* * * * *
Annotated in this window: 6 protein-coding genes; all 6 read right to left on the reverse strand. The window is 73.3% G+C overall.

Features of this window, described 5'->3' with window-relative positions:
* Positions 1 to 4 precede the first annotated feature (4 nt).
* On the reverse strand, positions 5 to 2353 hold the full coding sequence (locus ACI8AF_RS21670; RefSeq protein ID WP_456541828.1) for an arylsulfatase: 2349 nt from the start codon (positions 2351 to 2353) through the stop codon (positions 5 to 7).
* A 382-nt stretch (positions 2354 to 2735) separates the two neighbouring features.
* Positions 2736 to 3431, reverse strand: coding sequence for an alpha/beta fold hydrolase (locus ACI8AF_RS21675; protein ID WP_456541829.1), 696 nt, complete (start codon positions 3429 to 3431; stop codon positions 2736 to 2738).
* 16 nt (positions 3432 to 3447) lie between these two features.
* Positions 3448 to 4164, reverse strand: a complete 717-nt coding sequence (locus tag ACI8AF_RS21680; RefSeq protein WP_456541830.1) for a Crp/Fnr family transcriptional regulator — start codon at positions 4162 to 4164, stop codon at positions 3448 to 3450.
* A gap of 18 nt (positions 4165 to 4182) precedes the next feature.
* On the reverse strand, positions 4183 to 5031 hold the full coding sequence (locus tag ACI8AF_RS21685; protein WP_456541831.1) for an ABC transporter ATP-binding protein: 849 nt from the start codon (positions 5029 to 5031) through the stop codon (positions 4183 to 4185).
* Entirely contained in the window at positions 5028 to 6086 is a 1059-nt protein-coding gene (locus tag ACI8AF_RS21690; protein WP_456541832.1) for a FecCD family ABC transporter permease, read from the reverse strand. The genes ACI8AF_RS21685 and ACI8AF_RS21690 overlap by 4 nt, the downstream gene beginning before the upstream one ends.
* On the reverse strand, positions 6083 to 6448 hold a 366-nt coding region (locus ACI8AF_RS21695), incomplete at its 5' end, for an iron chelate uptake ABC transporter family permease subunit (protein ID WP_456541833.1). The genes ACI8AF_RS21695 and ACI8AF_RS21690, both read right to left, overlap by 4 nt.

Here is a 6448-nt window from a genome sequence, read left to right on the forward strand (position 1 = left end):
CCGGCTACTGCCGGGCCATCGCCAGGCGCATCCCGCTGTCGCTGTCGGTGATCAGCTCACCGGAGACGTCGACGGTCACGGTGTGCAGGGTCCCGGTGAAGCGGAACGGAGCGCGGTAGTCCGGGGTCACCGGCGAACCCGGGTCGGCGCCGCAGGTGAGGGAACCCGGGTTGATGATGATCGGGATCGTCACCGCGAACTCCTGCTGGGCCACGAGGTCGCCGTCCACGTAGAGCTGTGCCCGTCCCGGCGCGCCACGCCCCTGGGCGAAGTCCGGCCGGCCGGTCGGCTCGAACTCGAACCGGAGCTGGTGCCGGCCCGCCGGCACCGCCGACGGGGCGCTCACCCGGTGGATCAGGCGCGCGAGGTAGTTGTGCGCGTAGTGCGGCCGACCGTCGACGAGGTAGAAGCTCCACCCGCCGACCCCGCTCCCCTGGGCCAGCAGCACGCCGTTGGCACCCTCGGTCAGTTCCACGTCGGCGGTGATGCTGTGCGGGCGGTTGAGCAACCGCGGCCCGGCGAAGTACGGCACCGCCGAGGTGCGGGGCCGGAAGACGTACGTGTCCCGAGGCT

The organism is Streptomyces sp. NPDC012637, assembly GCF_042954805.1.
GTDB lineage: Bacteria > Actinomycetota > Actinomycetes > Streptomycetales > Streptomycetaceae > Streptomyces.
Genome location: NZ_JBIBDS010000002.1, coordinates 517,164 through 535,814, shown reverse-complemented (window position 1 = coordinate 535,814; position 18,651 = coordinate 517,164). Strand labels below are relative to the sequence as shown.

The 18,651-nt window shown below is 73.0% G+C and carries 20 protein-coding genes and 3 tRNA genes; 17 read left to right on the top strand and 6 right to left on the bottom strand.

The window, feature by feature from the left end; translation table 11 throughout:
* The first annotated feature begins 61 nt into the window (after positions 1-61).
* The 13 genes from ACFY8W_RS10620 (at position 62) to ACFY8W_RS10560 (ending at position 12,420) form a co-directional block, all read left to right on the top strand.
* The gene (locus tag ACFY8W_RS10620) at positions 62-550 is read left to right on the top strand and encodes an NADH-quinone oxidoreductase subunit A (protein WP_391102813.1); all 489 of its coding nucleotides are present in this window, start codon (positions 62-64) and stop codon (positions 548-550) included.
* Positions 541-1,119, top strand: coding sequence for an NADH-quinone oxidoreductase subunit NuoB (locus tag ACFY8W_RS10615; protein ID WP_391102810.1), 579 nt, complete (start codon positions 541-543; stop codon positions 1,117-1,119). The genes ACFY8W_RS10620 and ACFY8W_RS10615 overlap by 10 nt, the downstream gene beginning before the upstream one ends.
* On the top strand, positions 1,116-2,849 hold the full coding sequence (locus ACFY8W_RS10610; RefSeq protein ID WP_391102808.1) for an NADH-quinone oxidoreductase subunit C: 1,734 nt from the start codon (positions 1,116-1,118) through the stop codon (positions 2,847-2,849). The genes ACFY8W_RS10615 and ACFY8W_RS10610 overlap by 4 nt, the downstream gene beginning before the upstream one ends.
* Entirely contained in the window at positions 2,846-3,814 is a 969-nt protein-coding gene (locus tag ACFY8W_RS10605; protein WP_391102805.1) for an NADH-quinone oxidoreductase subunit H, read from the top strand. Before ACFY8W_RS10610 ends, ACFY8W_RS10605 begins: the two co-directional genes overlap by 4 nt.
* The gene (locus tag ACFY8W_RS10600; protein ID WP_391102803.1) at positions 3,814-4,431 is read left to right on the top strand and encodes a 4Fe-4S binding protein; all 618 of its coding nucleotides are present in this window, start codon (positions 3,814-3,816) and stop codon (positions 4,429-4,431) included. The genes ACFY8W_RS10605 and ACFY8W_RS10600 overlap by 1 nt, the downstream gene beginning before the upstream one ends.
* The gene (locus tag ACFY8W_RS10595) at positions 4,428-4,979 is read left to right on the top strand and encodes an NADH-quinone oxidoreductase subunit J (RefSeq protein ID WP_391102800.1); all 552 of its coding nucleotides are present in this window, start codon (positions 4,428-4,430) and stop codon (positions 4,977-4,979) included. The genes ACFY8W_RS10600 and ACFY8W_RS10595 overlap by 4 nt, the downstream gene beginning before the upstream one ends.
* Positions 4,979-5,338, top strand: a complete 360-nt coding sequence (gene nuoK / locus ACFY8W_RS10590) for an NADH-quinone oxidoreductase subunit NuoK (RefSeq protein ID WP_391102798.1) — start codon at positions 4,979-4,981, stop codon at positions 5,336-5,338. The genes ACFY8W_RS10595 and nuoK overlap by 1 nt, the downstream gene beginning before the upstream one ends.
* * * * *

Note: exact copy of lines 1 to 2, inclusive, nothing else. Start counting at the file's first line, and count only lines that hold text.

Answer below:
Annotated in this window: 6 protein-coding genes; all 6 read right to left on the reverse strand. The window is 73.3% G+C overall.

Features of this window, described 5'->3' with window-relative positions: